Nutritionist Bronwen King shares some of the less obvious reasons for weight gain — and what you can do about them.
Are you finding that despite your best efforts to exercise and eat well, rather than losing weight, you’ve actually gained it? You may be surprised to learn that there are many less than obvious reasons for weight gain.
Weight maintenance is more complex than just the balance of what we eat vs. how much we exercise. Factors such as eating too fast, sitting too much, not getting enough sleep and too much stress can promote fat storage, even if you follow a healthy diet. So if you’re concerned or confused about why you’re gaining weight, and you think you’ve got the basics of a healthy diet and enough activity covered, try making some of these simple, practical changes.
1. You eat too fast
It takes 20 minutes for the brain to register fullness when eating, so if you eat fast, you’re likely to eat more than you need before messages to stop eating kick in. A recent study by Otago University in New Zealand found just that. They looked at middle-aged women’s eating habits and found that the faster their reported eating speed was, the higher their body mass index (BMI). This was even after they adjusted the data for other factors including age, ethnicity, smoking, physical activity and menopause status. If you’re usually the first to finish a meal, it may be time think about your eating speed.
Tips to slow down
Thoroughly chewing allows your brain time to register you are full. Digestive enzymes in saliva begin their work in the mouth, so allowing time for these to work aids digestion further down the tract. If you often feel bloated or uncomfortable after a meal, not chewing enough could be part of the reason.
Chewing food until it is almost liquid also increases the taste. There are no taste buds in your stomach, so swallowing too early is a ‘waste of taste’!
Sit down to eat away from the TV. Focus on the tastes and textures in your mouth.
Put your knife and fork down in between mouthfuls.
Don’t load food onto your fork until you have swallowed your current mouthful.
Try timing yourself – a main meal should take 20–30 minutes to eat. Being conscious of how fast you’re eating is the first step in learning how to slow down.
2. You have portion distortion
We often hear people saying ‘I just had a muffin’ or ‘I only had a bowl of cereal’ – but how big was that muffin or bowl of cereal? Research shows there can be huge variations in what people consider a normal portion. For example, for you, a ‘portion’ of muesli may be half a cup but for the person next to you, it may be as big as 3 or 4 cups. Another problem is that what we generally consider to be a ‘normal’ portion is getting bigger – we’re now surrounded by ‘king-sized’ and ‘up-sized’ meals and snacks and family packs that weren’t available 20–30 years ago. A recent paper published in the Australian Family Physician stated, “when portion size increases, people often overeat unintentionally, irrespective of their satiety or the pleasure they are getting from the food”. This leads to an increase in energy consumption and raises the risk of gaining weight. They cite the example of a common takeaway coffee 20 years ago being 200ml and a maximum of about 400kJ, and now being more than double the size with almost five times the amount of energy (470ml with up to 2000 kJ).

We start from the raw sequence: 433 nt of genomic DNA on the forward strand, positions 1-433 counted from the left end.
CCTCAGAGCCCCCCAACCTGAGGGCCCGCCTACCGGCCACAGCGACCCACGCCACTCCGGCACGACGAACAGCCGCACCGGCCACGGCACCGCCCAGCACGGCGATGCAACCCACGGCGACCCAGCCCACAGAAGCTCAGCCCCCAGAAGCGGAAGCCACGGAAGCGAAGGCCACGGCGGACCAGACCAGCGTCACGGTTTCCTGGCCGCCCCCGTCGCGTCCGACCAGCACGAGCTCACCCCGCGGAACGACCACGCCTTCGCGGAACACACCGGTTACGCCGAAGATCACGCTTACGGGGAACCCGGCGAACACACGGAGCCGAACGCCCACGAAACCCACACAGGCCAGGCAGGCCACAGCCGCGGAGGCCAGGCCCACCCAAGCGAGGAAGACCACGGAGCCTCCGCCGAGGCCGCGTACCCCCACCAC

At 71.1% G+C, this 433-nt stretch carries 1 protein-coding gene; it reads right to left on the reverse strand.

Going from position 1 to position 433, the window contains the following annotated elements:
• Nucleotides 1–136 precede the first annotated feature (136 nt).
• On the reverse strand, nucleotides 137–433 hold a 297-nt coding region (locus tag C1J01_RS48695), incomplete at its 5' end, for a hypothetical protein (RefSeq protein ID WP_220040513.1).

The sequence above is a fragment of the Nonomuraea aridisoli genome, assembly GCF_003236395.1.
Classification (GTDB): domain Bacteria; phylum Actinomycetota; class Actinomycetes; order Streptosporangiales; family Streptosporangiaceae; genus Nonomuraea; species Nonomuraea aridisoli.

Tips to get a real sense of portion size
Use small bowls or plates to maintain healthier portion sizes. Also try using smaller cutlery so you get the same number of mouthfuls for a smaller portion, and therefore a similar sense of satisfaction.
Try weighing or measuring your portion and comparing it to recommended portions. For example, a standard portion of cooked rice is one cup. Could yours be more?
Cut ‘treat’ foods such as muffins, slices and cake in half and share or put away the other half for another time.
What is a portion?
Here are some easy ways to stick to portion sizes, using everyday objects as a handy measure.
1 medium potato = a computer mouse
100g cooked meat = a deck of cards
40g reduced-fat cheese = 3 dice
25g dark chocolate = half a credit card
1 cup flaky high-fibre cereal = a tennis ball
3. You’re a liberal ‘drizzler’
Adding a little ‘good’ fat to your meal, such as olive, sesame or canola oils, can be good for your heart health. However, adding too much can very quickly add lots of extra kilojoules to a dish. Given that each 20ml tablespoon of oil has about 670 kilojoules, even a healthy salad can contribute to weight gain if oil is added liberally.
Tips to use less oil